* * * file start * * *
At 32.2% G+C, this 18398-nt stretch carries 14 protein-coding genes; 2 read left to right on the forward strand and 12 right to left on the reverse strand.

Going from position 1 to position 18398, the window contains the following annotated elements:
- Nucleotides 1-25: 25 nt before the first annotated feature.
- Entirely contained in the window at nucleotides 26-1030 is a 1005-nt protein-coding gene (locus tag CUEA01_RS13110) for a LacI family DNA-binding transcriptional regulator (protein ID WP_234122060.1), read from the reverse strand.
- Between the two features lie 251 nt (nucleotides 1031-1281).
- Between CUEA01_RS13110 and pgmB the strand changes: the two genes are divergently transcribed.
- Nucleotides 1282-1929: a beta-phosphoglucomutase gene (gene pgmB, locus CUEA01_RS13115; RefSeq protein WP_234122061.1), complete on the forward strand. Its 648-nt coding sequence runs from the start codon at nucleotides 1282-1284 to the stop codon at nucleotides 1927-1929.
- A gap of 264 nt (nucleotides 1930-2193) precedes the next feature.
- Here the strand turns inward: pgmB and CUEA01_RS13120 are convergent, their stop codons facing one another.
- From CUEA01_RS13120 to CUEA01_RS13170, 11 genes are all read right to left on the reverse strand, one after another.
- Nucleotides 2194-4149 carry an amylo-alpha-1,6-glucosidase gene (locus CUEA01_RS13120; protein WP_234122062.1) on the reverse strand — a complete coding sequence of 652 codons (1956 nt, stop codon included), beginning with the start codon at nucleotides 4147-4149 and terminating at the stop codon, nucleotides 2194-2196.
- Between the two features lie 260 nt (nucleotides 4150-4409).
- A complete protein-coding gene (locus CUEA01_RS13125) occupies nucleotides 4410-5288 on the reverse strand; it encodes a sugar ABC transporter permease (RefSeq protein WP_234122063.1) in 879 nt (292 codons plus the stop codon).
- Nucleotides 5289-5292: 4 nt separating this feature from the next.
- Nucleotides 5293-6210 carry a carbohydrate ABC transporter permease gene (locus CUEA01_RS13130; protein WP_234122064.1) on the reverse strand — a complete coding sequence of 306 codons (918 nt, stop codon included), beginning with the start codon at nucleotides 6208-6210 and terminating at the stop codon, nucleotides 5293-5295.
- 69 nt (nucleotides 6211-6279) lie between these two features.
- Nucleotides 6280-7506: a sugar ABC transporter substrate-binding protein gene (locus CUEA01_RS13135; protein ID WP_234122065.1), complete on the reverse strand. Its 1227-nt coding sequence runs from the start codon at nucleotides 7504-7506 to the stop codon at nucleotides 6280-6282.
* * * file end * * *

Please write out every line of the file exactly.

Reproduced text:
At 32.2% G+C, this 18398-nt stretch carries 14 protein-coding genes; 2 read left to right on the forward strand and 12 right to left on the reverse strand.

Going from position 1 to position 18398, the window contains the following annotated elements:
- Nucleotides 1-25: 25 nt before the first annotated feature.
- Entirely contained in the window at nucleotides 26-1030 is a 1005-nt protein-coding gene (locus tag CUEA01_RS13110) for a LacI family DNA-binding transcriptional regulator (protein ID WP_234122060.1), read from the reverse strand.
- Between the two features lie 251 nt (nucleotides 1031-1281).
- Between CUEA01_RS13110 and pgmB the strand changes: the two genes are divergently transcribed.
- Nucleotides 1282-1929: a beta-phosphoglucomutase gene (gene pgmB, locus CUEA01_RS13115; RefSeq protein WP_234122061.1), complete on the forward strand. Its 648-nt coding sequence runs from the start codon at nucleotides 1282-1284 to the stop codon at nucleotides 1927-1929.
- A gap of 264 nt (nucleotides 1930-2193) precedes the next feature.
- Here the strand turns inward: pgmB and CUEA01_RS13120 are convergent, their stop codons facing one another.
- From CUEA01_RS13120 to CUEA01_RS13170, 11 genes are all read right to left on the reverse strand, one after another.
- Nucleotides 2194-4149 carry an amylo-alpha-1,6-glucosidase gene (locus CUEA01_RS13120; protein WP_234122062.1) on the reverse strand — a complete coding sequence of 652 codons (1956 nt, stop codon included), beginning with the start codon at nucleotides 4147-4149 and terminating at the stop codon, nucleotides 2194-2196.
- Between the two features lie 260 nt (nucleotides 4150-4409).
- A complete protein-coding gene (locus CUEA01_RS13125) occupies nucleotides 4410-5288 on the reverse strand; it encodes a sugar ABC transporter permease (RefSeq protein WP_234122063.1) in 879 nt (292 codons plus the stop codon).
- Nucleotides 5289-5292: 4 nt separating this feature from the next.
- Nucleotides 5293-6210 carry a carbohydrate ABC transporter permease gene (locus CUEA01_RS13130; protein WP_234122064.1) on the reverse strand — a complete coding sequence of 306 codons (918 nt, stop codon included), beginning with the start codon at nucleotides 6208-6210 and terminating at the stop codon, nucleotides 5293-5295.
- 69 nt (nucleotides 6211-6279) lie between these two features.
- Nucleotides 6280-7506: a sugar ABC transporter substrate-binding protein gene (locus CUEA01_RS13135; protein ID WP_234122065.1), complete on the reverse strand. Its 1227-nt coding sequence runs from the start codon at nucleotides 7504-7506 to the stop codon at nucleotides 6280-6282.